Reducing Your Food Waste for Festive Season Hosting

Garlands, mistletoe and reindeer decorations have started going up in shopping malls. Advent calendars are finally on sale at the supermarket. That only means one thing: the festive season is upon us once more. Invites for office parties, family dinners and end-of-year functions are piling into your email inbox like last minute goodies into your stocking on Christmas Eve. But before the the gluttony of the season has us getting ahead of ourselves, let’s take a moment to consider how we can host a wonderful dinner party for our loved ones and still be mindful of Mother Nature while we do it. Here is your festive guide to zero waste hosting:


Having plates of food left once everyone has gone home is one of the most disheartening things any environmentally-conscious host can see. If you insist a guest RSVP a few days before your dinner party, then you’ll know how many hungry bellies to cater for. No host worth their dining salt and pepper set doesn’t have a menu outlined a week in advance, so put your planning to good use. If you give your guests a rough idea of what their food options are, their RSVP can come with their desired meal choice. It might upset you to find that your deviled eggs aren’t as popular as you think, but rather cook what your guests will eat.


If you present a banquet of different dishes, diners will pick and choose what they want to eat. Your guests can control their own portions, and unless your potato salad is absolutely inedible, you can expect that everyone who dishes up a heaped spoon of it will finish their serving. Having platters of leftovers is easier to store than individual plates smeared with food that have pushed around by contaminated cutlery.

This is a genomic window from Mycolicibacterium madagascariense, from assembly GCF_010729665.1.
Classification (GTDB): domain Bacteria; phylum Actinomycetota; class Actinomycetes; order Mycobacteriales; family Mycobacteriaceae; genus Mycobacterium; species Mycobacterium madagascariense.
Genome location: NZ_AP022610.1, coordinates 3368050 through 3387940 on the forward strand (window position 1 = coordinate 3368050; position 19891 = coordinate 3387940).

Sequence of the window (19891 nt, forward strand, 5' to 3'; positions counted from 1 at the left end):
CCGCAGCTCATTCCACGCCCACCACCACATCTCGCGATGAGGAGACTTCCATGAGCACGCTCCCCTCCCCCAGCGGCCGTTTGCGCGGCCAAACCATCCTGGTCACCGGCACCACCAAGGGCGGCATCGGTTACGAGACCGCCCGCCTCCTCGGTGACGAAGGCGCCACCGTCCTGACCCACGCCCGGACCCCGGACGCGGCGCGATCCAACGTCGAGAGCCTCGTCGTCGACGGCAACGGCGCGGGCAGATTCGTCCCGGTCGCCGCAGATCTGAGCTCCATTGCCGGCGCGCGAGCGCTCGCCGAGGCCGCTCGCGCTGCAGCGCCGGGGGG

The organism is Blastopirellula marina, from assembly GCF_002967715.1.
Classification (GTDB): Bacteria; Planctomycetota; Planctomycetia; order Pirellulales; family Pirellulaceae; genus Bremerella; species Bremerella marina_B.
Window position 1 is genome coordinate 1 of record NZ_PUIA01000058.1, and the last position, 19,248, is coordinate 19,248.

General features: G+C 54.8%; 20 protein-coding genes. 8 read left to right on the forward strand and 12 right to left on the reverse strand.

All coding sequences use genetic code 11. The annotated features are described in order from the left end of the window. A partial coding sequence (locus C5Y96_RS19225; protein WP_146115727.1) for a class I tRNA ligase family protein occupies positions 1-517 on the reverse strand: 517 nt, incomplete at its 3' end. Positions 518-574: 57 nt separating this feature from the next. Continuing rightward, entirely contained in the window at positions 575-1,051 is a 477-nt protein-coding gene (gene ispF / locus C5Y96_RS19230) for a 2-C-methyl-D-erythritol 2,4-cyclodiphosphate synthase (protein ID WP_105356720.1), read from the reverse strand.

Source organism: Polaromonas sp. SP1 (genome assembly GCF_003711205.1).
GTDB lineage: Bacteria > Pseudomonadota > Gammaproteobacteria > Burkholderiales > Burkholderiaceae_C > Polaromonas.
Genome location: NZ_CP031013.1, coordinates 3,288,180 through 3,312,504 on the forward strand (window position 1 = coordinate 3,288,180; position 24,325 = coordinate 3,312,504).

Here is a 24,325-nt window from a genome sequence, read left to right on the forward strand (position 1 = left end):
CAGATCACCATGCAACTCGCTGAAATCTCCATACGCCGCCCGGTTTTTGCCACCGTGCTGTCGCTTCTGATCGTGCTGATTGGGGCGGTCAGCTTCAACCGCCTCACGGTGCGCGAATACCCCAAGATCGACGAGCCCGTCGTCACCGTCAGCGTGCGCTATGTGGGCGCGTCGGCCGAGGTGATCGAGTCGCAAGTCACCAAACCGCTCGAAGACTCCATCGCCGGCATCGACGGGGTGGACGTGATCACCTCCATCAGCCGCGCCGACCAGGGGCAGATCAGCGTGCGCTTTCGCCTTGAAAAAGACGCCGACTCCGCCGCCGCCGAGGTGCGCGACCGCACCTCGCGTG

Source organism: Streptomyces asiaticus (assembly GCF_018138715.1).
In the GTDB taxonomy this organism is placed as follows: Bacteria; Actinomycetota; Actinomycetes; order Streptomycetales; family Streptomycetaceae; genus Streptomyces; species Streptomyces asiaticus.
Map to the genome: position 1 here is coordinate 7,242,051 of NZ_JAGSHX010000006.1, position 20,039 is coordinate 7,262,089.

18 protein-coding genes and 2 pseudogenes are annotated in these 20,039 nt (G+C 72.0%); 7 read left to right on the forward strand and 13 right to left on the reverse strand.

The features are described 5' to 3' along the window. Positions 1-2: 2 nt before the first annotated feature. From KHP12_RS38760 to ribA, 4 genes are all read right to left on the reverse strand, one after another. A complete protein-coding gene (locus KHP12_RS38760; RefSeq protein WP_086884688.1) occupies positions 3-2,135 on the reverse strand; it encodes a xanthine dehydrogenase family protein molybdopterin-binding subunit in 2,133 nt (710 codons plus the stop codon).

Spaza Dish Cover Set

Washing up after hosting a dinner party is laborious. Just thinking about it is tires me out. But opting for plastic or non-degradable paper plates is an absolute no. If you don’t have enough cutlery or crockery for the amount of people you’ll be catering for, lend them from a friend or seek out inexpensive second hand kitchenware. Forgo the cling film when covering your dishes and use reusable material bowl covers instead. Tinfoil is another pesky material fore th earth that you can go without.


Never has there been a better time to use herbs and spices from your personal garden. ‘Tis the season after all, so get festive with some great Christmas cranberry recipes if you have a vine growing in your backyard. Food is a labour of love, so why not impress your friends and family with the organic produce you’ve been cultivating. You’ll feel a great sense of pride nourishing your loved ones with ingredients you’ve grown with your own hands.


… is a fancier way of saying, “Here’s a doggy bag” to each dinner guest take home with them. Susan loved your turkey stuffing? Well Susan can take home a jar full of the stuffing and have some with her breakfast or add it to a salad. There is no reason you should have to gorge yourself on leftovers or risk watching them go off.

If your guests aren’t sold on the edible party favours idea, a number of mobile soup kitchens, children’s homes and shelters would certainly appreciate any food you and your guests can’t get through.


We are entering the season of giving thanks. Taking care of friends and family is always our first priority, but we too quickly forget that we need to honor the earth for having taken us on another trip around the sun. Robyn Smith writes about 5 Ways to Cut Down Christmas Waste.

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